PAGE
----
Antonio Conte could be on the move again — perhaps back to the Premier League — over a brewing transfer dispute with Inter Milan’s owners.
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Having just won Inter Milan the Serie A title and ended Juventus’ nine-year reign as champions in only his second season in charge, one might think Conte not only have the full support of the club’s owners to retain his existing squad, but perhaps even the financial backing to add to it as the Nerazzurri eye a deep run in next season’s UEFA Champions League.
Alas, chairman Steven Zhang has made clear his desire to cut the club’s wage bill by “15 to 20 percent” and sell one or two of Conte’s “untouchable” players worth up to $100 million this summer, according to our partners at Sky Sports. The list of players in question includes, but is not limited to, strikers Romelu Lukaku and Lautaro Martinez, and center back Milan Skriniar — three players capable of walking into the starting lineup of virtually every club in Europe.
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It is that point which has Conte at odds with Zhang: Conte can’t fathom mounting a Serie A title defense without his world-class stars, knowing full well Juventus will reload in the summer transfer window, therefore they must be retained; Zhang knows that they might never be worth more in the transfer market than they are right, therefore the club must cash in.
If Conte walks, where might he go? Tottenham?
As of this moment, the only Premier League managerial vacancy is at Tottenham following the departure of Jose Mourinho and the interim installment of Ryan Mason in April. A move back to the Premier League, where Conte won the title in 2017 and the FA Cup in 2018, is an obvious option, but would Tottenham be the right club?
Chairman Daniel Levy would almost certainly impose similar restrictions regarding the wage bill, and Tottenham has long been a club willing to sell its best players at the peak of their value. Throw in the fact that Harry Kane might be the latest mega-departure, and Tottenham is much more of a project job than an instant contender. Sure, selling Kane will likely bring roughly $150 million into the club, but 1) how much will the next manager be allowed to spend, and 2) how much say will he have over who is signed?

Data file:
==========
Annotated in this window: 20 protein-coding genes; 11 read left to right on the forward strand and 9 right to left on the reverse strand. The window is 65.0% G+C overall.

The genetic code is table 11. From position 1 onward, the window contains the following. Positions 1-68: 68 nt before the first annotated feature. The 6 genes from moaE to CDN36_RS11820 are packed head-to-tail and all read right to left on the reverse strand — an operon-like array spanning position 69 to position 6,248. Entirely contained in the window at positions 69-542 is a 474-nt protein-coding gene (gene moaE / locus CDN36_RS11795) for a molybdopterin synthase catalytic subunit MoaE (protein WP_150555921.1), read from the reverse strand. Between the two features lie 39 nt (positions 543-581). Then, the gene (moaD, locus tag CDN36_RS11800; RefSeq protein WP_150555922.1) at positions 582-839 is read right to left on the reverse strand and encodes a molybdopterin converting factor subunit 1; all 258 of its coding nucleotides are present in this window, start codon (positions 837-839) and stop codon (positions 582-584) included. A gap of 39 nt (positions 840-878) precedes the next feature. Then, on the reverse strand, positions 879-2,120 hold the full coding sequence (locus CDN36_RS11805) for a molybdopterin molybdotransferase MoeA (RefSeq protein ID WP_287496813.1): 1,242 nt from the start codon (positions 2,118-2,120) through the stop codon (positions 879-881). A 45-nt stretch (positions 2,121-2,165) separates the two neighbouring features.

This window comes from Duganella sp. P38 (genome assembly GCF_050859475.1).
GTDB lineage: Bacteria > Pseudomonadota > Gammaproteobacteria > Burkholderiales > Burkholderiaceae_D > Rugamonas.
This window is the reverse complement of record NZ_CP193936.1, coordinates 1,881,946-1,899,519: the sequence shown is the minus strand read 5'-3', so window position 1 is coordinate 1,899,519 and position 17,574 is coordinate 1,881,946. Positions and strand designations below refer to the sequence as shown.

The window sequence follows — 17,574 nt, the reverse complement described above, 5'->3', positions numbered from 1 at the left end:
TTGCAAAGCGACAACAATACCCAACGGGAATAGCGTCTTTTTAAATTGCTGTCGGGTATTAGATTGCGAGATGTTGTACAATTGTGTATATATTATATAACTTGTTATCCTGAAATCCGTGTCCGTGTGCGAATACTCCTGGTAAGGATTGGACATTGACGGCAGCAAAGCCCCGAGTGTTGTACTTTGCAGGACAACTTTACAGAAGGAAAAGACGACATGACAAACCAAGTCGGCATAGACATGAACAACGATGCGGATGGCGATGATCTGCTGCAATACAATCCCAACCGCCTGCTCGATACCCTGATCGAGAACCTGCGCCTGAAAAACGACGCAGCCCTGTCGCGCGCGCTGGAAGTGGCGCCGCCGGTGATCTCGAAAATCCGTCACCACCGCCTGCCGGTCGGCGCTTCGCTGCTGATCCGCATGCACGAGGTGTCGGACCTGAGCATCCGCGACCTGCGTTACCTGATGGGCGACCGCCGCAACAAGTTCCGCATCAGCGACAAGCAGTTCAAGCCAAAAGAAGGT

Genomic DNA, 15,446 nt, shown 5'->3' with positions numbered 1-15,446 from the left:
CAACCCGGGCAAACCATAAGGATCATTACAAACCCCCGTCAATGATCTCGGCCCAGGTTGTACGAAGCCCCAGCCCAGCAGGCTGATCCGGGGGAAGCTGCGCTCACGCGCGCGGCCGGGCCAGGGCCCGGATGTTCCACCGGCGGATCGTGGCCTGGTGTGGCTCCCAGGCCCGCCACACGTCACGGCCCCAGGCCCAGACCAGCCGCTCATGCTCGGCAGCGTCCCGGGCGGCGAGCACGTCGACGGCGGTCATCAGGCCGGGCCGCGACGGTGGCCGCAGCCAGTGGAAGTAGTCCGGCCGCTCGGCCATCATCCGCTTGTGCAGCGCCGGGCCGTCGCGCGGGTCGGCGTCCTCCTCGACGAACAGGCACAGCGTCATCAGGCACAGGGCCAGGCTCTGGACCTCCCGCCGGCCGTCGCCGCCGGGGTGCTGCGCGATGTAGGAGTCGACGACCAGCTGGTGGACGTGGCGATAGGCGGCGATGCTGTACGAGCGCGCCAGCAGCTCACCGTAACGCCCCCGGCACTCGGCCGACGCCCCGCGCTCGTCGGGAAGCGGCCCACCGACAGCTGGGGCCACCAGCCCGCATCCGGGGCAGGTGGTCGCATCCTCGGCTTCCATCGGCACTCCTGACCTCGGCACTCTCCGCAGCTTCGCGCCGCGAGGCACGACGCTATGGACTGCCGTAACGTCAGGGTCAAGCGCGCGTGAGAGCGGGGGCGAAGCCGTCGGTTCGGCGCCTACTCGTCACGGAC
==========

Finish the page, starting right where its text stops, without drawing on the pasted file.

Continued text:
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If the goal for Conte is more control and certainty in his position, Tottenham won’t be ticking many boxes for him. Plus, Levy recently stated that he is looking to take Tottenham back to its “DNA” and appoint a manager whose team will play a “free-flowing, attacking and entertaining” style. In Conte’s three seasons at Chelsea, the Blues reached the 65-goal mark just once (2016-17, his first season in charge, when they scored 85 and won the Premier League title).
Big name? Sure. Right fit? Not so much.
Perhaps Tottenham could still play a part in Conte landing his next job, as Mauricio Pochettino has been linked with a return to north London, thus opening the hot seat at Paris Saint-Germain, where wage bills and exorbitant transfer fees are of little worry to anyone.